The TIC properties closely correlate with the resistance of cancer to pharmacotherapy.17 Considering that HLF can promote the TIC-like properties of hepatoma cells, we next investigated the correlation between HLF expression and sorafenib response in hepatoma cells. As shown in figure 7A-C, HLF overexpression led to the resistance of hepatoma cells to sorafenib-induced growth inhibition and cell apoptosis. As expected, phosphorylation of ERK was notably inhibited by sorafenib in hepatoma cells (online supplementary figure S7A). Interestingly, our data revealed the notable activation of c-Jun in sorafenib-treated hepatoma cells (online supplementary figure S7A), suggesting that c-Jun activation might be involved in sorafenib resistance. Next, the expression of c-Jun was interfered in hepatoma cells, and the results showed that knockdown of c-Jun remarkably increased the sensitivity of hepatoma cells to sorafenib-induced apoptosis (online supplementary figure S7B,C). As expected, the interference of c-Jun abolished sorafenib resistance in HLF overexpressing hepatoma cells (figure 7D). Moreover, the interference of HLF attenuated sorafenib-induced c-Jun activation (figure 7E) and sensitised hepatoma cells to sorafenib-induced growth inhibition and cell apoptosis (figure 7F-H). Together, these data suggest that HLF-mediated c-Jun activation is required for sorafenib resistance and imply that HLF-c-Jun axis might determine sorafenib response in hepatoma cells.
The combination of HLF and c-Jun is associated with sorafenib benefit in patients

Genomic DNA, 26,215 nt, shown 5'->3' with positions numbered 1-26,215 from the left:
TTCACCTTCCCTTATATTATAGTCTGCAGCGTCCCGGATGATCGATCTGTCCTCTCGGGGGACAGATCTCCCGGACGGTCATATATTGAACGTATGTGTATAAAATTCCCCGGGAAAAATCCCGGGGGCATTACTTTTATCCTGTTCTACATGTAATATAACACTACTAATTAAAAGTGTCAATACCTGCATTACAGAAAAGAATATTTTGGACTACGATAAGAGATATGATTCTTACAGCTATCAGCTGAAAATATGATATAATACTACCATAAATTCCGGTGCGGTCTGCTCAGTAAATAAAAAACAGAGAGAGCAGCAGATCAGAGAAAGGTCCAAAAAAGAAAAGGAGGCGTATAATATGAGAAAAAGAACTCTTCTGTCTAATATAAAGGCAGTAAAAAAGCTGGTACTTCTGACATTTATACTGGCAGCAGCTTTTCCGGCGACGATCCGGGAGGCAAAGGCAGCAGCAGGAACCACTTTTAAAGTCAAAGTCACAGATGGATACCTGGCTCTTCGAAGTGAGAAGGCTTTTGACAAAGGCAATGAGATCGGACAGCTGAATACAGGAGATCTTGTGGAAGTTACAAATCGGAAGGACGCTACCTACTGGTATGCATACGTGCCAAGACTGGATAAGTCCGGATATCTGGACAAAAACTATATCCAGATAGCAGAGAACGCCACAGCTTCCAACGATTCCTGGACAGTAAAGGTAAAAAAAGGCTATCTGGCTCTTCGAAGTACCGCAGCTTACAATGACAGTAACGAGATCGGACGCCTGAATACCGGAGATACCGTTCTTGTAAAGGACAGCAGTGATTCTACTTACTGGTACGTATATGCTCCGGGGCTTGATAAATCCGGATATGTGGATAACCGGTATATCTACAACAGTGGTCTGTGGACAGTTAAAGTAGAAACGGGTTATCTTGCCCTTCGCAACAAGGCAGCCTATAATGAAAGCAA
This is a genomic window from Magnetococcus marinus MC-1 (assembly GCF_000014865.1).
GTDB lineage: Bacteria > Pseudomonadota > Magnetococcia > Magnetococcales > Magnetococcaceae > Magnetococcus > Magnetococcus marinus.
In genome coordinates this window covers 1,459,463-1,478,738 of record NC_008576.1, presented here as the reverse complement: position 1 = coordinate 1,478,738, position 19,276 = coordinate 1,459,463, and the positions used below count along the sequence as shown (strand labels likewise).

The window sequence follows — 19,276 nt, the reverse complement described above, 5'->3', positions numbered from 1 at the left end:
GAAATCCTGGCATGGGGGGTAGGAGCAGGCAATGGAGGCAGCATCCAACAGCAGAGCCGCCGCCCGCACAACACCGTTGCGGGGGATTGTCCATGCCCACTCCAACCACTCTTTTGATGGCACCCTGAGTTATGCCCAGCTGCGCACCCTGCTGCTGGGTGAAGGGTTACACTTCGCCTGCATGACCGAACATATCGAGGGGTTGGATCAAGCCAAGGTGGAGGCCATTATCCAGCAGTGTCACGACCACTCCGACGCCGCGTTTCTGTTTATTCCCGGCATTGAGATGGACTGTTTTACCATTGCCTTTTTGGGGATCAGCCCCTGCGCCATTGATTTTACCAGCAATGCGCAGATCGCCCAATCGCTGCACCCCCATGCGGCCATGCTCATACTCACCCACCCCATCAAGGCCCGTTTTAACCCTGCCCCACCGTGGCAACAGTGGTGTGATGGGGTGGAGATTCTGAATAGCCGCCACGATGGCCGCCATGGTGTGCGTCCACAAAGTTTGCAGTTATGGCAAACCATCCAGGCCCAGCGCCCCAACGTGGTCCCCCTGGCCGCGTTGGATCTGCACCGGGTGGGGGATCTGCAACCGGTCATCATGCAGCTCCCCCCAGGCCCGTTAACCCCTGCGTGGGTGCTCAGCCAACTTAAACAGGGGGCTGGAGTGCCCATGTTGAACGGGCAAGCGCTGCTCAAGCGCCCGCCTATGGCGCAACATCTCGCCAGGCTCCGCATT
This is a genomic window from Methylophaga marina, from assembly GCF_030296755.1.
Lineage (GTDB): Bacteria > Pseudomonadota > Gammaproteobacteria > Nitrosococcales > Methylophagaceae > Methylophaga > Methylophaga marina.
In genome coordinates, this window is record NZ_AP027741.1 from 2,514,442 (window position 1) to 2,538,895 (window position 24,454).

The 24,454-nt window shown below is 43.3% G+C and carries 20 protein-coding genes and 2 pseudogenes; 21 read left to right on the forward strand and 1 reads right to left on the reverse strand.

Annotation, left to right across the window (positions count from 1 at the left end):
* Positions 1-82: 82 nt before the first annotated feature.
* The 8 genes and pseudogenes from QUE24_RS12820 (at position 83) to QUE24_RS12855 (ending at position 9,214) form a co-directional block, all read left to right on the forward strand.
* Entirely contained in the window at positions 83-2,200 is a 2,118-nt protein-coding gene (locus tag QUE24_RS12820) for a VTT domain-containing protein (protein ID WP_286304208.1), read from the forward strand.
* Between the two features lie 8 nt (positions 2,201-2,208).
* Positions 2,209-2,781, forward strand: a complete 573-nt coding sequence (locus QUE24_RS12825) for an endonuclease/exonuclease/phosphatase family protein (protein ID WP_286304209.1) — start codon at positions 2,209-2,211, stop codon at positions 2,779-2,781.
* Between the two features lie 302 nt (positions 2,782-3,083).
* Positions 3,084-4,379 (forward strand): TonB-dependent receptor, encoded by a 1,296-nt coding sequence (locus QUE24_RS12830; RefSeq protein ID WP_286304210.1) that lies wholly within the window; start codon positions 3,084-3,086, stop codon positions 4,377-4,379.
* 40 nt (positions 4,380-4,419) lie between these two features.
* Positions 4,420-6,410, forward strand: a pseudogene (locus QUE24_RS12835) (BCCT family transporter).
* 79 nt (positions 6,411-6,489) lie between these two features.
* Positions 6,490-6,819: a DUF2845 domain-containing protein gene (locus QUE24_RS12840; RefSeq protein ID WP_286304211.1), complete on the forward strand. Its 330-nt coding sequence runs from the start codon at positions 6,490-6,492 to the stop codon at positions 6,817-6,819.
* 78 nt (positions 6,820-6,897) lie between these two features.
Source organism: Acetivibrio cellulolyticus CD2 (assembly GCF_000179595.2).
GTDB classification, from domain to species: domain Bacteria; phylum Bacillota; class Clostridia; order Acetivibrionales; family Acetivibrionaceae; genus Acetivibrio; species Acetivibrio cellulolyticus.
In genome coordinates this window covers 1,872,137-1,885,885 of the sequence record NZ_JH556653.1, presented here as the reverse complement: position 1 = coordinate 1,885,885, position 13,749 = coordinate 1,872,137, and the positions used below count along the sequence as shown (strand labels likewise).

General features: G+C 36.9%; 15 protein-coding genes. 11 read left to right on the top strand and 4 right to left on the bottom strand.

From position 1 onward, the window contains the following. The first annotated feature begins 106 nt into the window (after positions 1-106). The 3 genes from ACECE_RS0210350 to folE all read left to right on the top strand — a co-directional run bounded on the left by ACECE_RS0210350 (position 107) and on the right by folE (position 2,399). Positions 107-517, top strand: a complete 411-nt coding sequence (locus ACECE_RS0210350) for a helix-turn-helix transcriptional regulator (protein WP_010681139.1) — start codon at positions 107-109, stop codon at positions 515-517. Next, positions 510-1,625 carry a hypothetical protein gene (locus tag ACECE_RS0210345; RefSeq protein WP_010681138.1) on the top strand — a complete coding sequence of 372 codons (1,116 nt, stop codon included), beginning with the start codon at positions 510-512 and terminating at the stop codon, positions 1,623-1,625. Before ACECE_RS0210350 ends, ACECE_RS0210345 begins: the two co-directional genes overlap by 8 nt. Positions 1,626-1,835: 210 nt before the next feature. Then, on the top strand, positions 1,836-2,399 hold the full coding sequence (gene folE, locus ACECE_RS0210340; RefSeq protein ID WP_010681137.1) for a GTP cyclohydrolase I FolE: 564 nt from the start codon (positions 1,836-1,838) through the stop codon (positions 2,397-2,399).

To assess the clinical significance of HLF/c-Jun axis in sorafenib therapy, we examined the expression of HLF and c-Jun in HCCs from a cohort consisting of 89 postoperative patients who had received adjuvant sorafenib treatment (cohort 3). The expression of HLF and c-Jun was then quantified (online supplementary table 3). Kaplan-Meier analysis revealed the survival benefits in adjuvant sorafenib-treated HCC patients with low HLF or low c-Jun levels (figure 8A and online supplementary figure S8A). Of note, the combination of low HLF and low c-Jun correlated with a better OS of patients who have received sorafenib therapy (figure 8B). We also investigated the expression of HLF and c-Jun in the primary tumours from another cohort of patients who had received sorafenib after HCC relapse (cohort 4, online supplementary table 4). Kaplan-Meier analysis indicated that low HLF or low c-Jun levels in the primary HCCs were significantly associated with prolonged OS in patients received sorafenib to treat their recurrent tumours (figure 8C and online supplementary figure S8B). Moreover, a better OS was further observed in recurrent patients with both low HLF and low c-Jun levels in their primary tumours (figure 8D). Next, by virtue of PDXs, we found that the PDXs derived from tumours with high HLF and high c-Jun levels were resistant to sorafenib treatment (figure 8E). In contrast, compared with the vehicle control, sorafenib almost blocked the growth of PDXs derived from tumours with low HLF and low c-Jun levels (figure 8F), indicating that combination of HLF and c-Jun in patient HCCs might serve as a biomarker for sorafenib response.